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Explaining Postcommunist Economic Performance

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  • Lawrence P. King

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    Abstract

    This article critiques neoliberal transition theory from a neoclassical sociological perspective. Neoliberals argue that postcommunist economic failure is the result of inadequate adherence to neoliberal precepts. This paper argues that the neoliberal policy package of “Shock Therapy” (consisting of the radical transition to a market economy through rapid and extensive price and trade liberalization, stringent monetary and fiscal stabilization, and the implementation of a mass privatization program) creates severe supply-and-demand shocks for enterprises, inducing firm failure. This leads to a fiscal crisis for the state, and an erosion of its capacity and bureaucratic character. This in turn reacts back on the enterprise sector, since the state can no longer support the institutions necessary for the effective functioning of capitalist economies. The neoliberal theory is tested against a neoclassical sociological theory by examining the experience of 12 postcommunist countries and two reform Asian communist countries.

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    File URL: http://www.wdi.umich.edu/files/Publications/WorkingPapers/wp559.pdf
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    Bibliographic Info

    Paper provided by William Davidson Institute at the University of Michigan in its series William Davidson Institute Working Papers Series with number 2003-559.

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    Length: 75 pages
    Date of creation: 06 May 2003
    Date of revision:
    Handle: RePEc:wdi:papers:2003-559

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    Keywords: postcommunist performance; state capacity; liberalization; privatization;

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    1. S. Fisher & R. Sahay & C. A. Vegh, 1997. "Stabilization and Growth in Transition Economies: The Early Experience," VOPROSY ECONOMIKI, N.P. Redaktsiya zhurnala "Voprosy Economiki", vol. 5.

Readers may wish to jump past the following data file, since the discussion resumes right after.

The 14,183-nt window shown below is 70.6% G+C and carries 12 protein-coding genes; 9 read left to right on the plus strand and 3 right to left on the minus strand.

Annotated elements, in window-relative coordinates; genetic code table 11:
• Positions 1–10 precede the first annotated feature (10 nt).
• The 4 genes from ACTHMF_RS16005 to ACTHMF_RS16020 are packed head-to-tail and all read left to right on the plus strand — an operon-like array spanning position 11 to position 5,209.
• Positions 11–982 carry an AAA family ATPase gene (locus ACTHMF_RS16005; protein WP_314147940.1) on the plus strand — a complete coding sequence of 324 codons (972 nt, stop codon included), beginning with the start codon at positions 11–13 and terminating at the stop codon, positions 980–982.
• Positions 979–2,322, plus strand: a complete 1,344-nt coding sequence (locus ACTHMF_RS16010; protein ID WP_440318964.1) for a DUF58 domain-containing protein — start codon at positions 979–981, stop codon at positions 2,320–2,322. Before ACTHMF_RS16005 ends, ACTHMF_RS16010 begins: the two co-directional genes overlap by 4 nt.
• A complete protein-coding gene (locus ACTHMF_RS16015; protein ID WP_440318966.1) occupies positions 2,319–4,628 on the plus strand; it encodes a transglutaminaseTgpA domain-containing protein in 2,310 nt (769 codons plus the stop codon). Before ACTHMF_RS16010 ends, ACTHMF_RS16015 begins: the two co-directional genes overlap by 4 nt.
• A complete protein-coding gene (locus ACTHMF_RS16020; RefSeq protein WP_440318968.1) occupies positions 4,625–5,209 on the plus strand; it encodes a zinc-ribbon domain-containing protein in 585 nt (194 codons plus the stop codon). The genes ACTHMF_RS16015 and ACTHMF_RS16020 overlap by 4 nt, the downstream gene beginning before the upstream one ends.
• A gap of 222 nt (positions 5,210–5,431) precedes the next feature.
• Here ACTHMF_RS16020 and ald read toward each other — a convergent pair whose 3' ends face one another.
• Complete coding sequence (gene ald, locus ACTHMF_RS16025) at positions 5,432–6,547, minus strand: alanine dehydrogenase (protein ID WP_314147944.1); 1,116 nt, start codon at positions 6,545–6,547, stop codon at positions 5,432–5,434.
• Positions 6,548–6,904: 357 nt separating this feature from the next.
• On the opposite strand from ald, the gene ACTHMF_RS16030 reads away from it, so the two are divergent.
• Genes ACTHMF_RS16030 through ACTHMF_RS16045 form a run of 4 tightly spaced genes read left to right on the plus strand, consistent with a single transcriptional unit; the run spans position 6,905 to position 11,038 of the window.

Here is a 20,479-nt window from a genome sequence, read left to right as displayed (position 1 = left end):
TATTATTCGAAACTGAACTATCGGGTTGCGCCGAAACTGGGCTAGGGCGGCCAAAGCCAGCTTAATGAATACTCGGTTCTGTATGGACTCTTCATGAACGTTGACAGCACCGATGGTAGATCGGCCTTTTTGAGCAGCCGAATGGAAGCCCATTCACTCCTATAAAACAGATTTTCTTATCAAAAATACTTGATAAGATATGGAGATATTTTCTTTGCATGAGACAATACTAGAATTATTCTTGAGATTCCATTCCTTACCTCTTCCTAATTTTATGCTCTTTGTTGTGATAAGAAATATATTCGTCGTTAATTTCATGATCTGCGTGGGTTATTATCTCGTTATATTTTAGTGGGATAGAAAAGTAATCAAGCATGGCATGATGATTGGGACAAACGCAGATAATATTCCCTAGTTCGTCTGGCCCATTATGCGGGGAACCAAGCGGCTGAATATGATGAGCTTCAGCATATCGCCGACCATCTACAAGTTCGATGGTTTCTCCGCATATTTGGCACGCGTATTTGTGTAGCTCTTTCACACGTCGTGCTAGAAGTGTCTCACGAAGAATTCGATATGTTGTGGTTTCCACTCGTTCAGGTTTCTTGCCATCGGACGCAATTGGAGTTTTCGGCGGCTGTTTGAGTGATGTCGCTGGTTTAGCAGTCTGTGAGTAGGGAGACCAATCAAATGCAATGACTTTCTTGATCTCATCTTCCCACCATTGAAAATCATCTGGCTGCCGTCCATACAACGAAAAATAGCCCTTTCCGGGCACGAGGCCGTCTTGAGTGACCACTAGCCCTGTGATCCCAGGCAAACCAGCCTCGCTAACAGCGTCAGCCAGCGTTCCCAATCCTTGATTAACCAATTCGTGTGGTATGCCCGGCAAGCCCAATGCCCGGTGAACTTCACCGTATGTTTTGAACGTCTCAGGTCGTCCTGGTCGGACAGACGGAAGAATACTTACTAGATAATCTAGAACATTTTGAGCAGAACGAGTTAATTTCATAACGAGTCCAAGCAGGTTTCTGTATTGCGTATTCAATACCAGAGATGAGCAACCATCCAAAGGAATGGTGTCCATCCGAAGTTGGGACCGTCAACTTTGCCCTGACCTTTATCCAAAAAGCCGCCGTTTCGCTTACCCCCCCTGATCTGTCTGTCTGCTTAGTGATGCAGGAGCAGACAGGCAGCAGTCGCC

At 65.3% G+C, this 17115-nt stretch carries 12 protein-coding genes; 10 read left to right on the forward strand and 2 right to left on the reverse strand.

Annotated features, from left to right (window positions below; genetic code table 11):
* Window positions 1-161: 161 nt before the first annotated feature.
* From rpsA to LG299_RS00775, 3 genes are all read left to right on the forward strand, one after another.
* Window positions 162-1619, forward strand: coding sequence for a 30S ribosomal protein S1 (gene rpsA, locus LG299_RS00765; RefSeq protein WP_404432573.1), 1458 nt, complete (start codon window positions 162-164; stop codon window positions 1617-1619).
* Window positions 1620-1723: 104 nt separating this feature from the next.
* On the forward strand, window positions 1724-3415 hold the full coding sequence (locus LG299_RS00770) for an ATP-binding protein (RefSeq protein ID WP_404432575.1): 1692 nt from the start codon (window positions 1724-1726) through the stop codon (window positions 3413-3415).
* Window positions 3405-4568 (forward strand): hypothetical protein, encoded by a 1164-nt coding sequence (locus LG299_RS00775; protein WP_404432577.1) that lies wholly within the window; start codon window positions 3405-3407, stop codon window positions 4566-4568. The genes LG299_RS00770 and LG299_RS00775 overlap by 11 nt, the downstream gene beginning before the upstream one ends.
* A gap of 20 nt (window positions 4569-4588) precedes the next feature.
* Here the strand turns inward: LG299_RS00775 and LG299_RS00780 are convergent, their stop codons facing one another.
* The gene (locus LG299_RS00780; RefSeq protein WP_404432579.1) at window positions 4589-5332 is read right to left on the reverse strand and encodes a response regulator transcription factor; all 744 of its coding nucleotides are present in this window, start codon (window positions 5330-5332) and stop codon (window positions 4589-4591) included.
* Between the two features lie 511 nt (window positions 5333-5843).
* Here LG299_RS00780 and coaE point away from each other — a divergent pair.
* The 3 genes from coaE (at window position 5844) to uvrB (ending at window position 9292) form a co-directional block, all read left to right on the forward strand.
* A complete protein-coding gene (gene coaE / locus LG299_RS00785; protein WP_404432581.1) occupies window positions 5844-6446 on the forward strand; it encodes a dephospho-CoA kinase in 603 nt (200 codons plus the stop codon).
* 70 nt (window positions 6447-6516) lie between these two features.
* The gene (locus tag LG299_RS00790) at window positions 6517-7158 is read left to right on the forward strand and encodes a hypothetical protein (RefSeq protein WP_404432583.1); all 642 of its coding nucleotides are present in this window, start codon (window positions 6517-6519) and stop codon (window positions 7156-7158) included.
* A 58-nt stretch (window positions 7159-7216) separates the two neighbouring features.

2. Jeffrey Sachs & Andrew M. Warner, 1996. "Achieving Rapid Growth in the Transition Economies of Central Europe," CASE Network Studies and Analyses 0073, CASE-Center for Social and Economic Research.
    3. de Melo, Martha & Denizer, Cevdet & Gelb, Alan & Tenev, Stoyan, 1997. "Circumstance and choice : the role of initial conditions and policies in transition economies," Policy Research Working Paper Series 1866, The World Bank.
    4. Yuanzheng Cao & Yingyi Qian & Barry R. Weingast, 1999. "From federalism, Chinese style to privatization, Chinese style," The Economics of Transition, The European Bank for Reconstruction and Development, vol. 7(1), pages 103-131, March.
    5. Peter Murrell, 1996. "How Far Has the Transition Progressed?," Journal of Economic Perspectives, American Economic Association, vol. 10(2), pages 25-44, Spring.
    6. Burawoy, Michael, 1996. "The state and economic involution: Russia through a China lens," World Development, Elsevier, vol. 24(6), pages 1105-1117, June.
    7. Randall K. Filer & Jan Hanousek, 2002. "Data Watch: Research Data from Transition Economies," Journal of Economic Perspectives, American Economic Association, vol. 16(1), pages 225-240, Winter.
    8. Stanley Fischer & Alan Gelb, 1991. "The Process of Socialist Economic Transformation," Journal of Economic Perspectives, American Economic Association, vol. 5(4), pages 91-105, Fall.
    9. de Melo, Martha & Denizer, Cevdet & Gelb, Alan, 1996. "From plan to market : patterns of transition," Policy Research Working Paper Series 1564, The World Bank.
    10. Olivier Jean Blanchard & Maxim Boycko & Marek Dabrowski & Rudiger Dornbusch & Richard Layard & Andrei Shleifer, 1993. "Post-Communist Reform: Pain and Progress," MIT Press Books, The MIT Press, edition 1, volume 1, number 0262023628.
    11. Anders Åslund & Peter Boone & Simon Johnson, 1996. "How to Stabilize: Lessons from Post -communist Countries," Brookings Papers on Economic Activity, Economic Studies Program, The Brookings Institution, vol. 27(1), pages 217-314.
    12. John King, 2011. "Foreign Direct Investment and Pollution Havens," Journal of Economics and Econometrics, Economics and Econometrics Research Institute (EERI), Brussels, vol. 54(1), pages 39-47.
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